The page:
Aurorasaurus Project’s Involvement Researching STEVE Featured on CNN News
Recently, CNN featured the Aurorasaurus participatory science project’s research, supported by the New Mexico Consortium, in the news.
This article, written by Jackie Wattles, is all about a purple and green phenomenon that looks like an aurora but is in fact something different called STEVE (“Strong Thermal Emission Velocity Enhancement”).
STEVE is being noticed more as the sun is entering the solar maxiumum, or the sun’s most active period. The numbers of both auroras and STEVEs that appear in the night sky are ramping up and people are spotting STEVE in areas it does not typically appear.
Seeing and knowing about this phenomena is not new, but it is relatively recently that scientists learned STEVE is different from the regular aurora.
Elizabeth MacDonald, the NASA Goddard Space Flight Center scientist leading the Aurorasarus project, is one of the scientists studying this phenomenon. The current theory is that the lights are a visual manifestation of something called subauroral ion drift, or SAID.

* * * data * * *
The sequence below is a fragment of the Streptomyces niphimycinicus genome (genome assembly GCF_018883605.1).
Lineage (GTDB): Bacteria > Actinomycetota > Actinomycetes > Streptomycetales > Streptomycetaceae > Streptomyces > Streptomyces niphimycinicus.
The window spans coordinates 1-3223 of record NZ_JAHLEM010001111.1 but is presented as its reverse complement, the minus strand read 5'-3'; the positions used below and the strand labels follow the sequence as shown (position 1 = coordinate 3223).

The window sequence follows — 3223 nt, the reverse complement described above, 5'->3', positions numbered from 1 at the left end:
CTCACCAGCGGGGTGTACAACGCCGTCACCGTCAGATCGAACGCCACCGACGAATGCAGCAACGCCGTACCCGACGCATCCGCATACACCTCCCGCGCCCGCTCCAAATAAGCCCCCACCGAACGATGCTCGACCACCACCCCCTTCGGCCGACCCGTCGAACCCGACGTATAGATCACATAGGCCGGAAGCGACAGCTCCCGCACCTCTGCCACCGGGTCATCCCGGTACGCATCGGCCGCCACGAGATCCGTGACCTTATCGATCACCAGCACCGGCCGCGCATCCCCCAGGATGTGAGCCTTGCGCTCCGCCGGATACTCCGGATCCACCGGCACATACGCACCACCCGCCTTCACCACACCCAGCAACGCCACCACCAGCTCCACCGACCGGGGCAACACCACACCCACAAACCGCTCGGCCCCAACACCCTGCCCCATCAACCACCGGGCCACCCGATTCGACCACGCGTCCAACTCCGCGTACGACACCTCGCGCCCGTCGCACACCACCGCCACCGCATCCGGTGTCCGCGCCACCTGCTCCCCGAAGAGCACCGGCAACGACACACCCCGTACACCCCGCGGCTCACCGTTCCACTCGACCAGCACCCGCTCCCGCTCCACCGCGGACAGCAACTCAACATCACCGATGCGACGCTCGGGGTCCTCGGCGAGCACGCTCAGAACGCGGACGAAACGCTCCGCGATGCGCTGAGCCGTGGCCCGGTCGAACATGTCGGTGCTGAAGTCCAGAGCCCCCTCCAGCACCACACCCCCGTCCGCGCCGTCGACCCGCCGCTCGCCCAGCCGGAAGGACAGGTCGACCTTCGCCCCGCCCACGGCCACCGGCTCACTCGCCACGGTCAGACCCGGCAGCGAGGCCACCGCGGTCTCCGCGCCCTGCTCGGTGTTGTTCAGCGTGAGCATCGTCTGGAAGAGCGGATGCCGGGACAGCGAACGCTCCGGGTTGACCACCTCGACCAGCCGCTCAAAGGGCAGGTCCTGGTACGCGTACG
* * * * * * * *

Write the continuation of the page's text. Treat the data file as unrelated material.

SAID refers to a narrow flow of charged particles in Earth’s upper atmosphere that occurs equatorward of the aurora and flows east to west. Before this it was unknown that SAIDs might occasionally be visible!
Auroras, which are caused by electrically charged particles causing atoms and molecules in the upper atmosphere to emit light, are different from STEVE. While auroras can appear as moving ribbons of red, green and pink, STEVE shows up at lower latitudes and appears as a streak of mauve or grey light stretching east to west, accompanied by distinctive green bands which are often referred to as a “picket fence”.
To learn where and how to see STEVE, see the entire CNN article by Jackie Wattles at: These magnificent purple and green lights aren’t auroras. This is Steve
Top image of STEVE captured by Canadian photographer Neil Zeller.